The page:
Piano Lessons

Piano Lessons by Anna Goldsworthy

I’m back to blogging. I think what I find the most difficult about the whole exercise is working out why I am doing it – if I’m writing for myself, or for an audience. I will try to continue to be true to my aim of simply writing about what I enjoy writing about. This blog may become more of a diary at points, although I’m sure it will remain focused, to a large extent, on books. A spin-off blog about language and the brain may follow (probably not until next year). If I am accepted into Oxford or Cambridge, I will certainly start blogging about my experience living a childhood dream. Will I transform this blog into the Story of a Nerdy Australian who is Accepted into Oxford? Will I start a new blog? I like things to be clean and neat. It might be too messy to continue this blog if my motivations for writing change. Or should I embrace the mess?

If you haven’t already, I recommend that you read “Piano Lessons” by Anna Goldsworthy. I didn’t think it could be possible for a memoir about growing up in suburban Adelaide to be so absorbing. I read very few memoirs, so perhaps this is just what a good memoir is meant to be like, but I found it incredibly… inspiring. It sounds terribly clichéd when I write it, but I was genuinely moved and often astonished to learn that the incredibly successful and talented protagonist experienced major setbacks in her quest to become a professional musician. Sure, famous writers and actors and scientists experience failure and rejection along the way, but musicians? Reading this book revealed to me that I had always viewed musically-inclined individuals as somehow inhabiting a separate, superior plane to the rest of us, a plane where piano exam reports come stamped with guaranteed A+s, where brains do not tick over furiously during a performance; a plane devoid of ostentatious attempts to prove oneself. I learnt so much about the world of music, and what it has to offer those who devote their lives to it. The juxtaposition of the everyday and the sublime was beautiful and incredibly moving. And boy, can she write.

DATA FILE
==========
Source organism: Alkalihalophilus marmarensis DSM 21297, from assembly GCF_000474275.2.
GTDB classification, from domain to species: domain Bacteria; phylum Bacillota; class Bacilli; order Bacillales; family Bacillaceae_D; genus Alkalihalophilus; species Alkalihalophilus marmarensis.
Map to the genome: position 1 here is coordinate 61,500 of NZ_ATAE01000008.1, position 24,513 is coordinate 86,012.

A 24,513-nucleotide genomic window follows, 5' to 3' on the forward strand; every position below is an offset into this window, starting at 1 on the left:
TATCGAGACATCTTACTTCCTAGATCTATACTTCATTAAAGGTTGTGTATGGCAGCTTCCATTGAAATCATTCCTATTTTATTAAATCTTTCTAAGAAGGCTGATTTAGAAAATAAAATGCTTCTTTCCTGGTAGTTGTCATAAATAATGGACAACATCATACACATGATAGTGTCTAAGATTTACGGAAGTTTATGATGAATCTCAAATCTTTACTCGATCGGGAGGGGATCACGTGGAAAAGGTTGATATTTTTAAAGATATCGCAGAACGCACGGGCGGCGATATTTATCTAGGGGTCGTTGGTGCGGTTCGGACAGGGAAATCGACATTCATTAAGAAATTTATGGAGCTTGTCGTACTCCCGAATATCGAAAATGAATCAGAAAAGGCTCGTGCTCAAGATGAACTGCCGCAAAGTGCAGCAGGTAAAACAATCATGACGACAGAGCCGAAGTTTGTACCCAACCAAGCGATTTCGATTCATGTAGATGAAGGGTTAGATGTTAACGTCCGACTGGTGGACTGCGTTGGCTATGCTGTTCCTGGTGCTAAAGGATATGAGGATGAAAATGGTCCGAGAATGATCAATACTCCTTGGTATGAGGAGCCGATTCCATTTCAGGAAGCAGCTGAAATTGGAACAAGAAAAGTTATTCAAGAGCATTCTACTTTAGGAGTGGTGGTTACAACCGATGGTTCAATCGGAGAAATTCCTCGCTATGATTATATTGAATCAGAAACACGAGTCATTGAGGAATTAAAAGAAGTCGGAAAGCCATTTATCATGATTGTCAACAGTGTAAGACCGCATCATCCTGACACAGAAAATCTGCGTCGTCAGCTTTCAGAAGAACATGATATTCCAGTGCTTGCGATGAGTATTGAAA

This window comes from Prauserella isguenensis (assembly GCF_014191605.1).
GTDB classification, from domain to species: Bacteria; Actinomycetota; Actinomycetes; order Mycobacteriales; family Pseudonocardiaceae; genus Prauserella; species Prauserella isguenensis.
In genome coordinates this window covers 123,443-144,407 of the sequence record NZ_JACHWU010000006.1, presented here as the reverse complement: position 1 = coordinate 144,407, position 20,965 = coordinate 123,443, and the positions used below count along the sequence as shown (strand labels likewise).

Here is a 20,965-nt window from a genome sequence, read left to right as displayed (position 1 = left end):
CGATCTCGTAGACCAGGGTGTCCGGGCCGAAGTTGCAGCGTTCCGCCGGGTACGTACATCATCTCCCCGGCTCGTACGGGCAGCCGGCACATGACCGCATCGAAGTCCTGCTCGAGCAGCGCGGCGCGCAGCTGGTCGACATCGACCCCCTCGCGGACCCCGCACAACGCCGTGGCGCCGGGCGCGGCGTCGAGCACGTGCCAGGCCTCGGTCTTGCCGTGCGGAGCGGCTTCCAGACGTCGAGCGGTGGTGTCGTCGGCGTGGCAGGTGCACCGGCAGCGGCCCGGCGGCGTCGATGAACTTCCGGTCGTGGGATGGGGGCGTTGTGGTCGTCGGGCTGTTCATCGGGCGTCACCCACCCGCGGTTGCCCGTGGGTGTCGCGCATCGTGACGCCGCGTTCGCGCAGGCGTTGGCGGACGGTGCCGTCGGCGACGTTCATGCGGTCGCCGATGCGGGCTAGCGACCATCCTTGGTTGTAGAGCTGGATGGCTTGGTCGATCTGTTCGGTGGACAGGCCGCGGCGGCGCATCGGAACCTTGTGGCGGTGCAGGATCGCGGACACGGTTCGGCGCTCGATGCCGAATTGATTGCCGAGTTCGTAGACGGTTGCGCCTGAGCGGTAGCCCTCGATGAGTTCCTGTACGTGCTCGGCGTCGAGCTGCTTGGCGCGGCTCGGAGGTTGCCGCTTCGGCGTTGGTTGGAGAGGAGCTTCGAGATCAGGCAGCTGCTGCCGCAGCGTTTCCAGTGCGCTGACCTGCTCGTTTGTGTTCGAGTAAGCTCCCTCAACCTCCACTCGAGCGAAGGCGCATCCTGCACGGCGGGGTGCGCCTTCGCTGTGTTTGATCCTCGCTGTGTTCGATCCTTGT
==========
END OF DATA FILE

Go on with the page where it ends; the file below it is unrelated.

Other things I have read recently: “The Eyre Affair” by Jasper Fforde. Very entertaining, and wonderful escapism. I loved immersing myself in this alternate reality where the whole world takes literature so very seriously. Several New Scientist articles. Am now reading a book on English by David Crystal.

Movies I have seen recently: Life of Pi. I loved the book when I read it several years ago, and the movie didn’t disappoint. It was beautifully shot, and more poignant than the book (from what I can remember – like I said, I did read it several years ago). The Hobbit. I adore the Lord of the Rings and so was happy to immerse myself in this fun romp through Middle Earth, but of course it has nothing on the LOTR trilogy, which so beautifully balances the fantastic with the slow-burn pace of the quest at its heart: the two little hobbits who defy all odds to bring the ring to Mount Doom. The Hobbit, by contrast, was downright unbelievable at points. At one stage the band of twelve dwarves somehow managed to fight off an entire civilisation of goblins. I thought Peter Jackson was very careful to avoid such scenarios in the Lord of the Rings, and I was grateful for it. I suppose, though, that the Hobbit is a children’s book, after all.


About A Book and a Half

I'm a teacher based in Melbourne, Australia. I blog about reading, writing, teaching, learning, and exploring.
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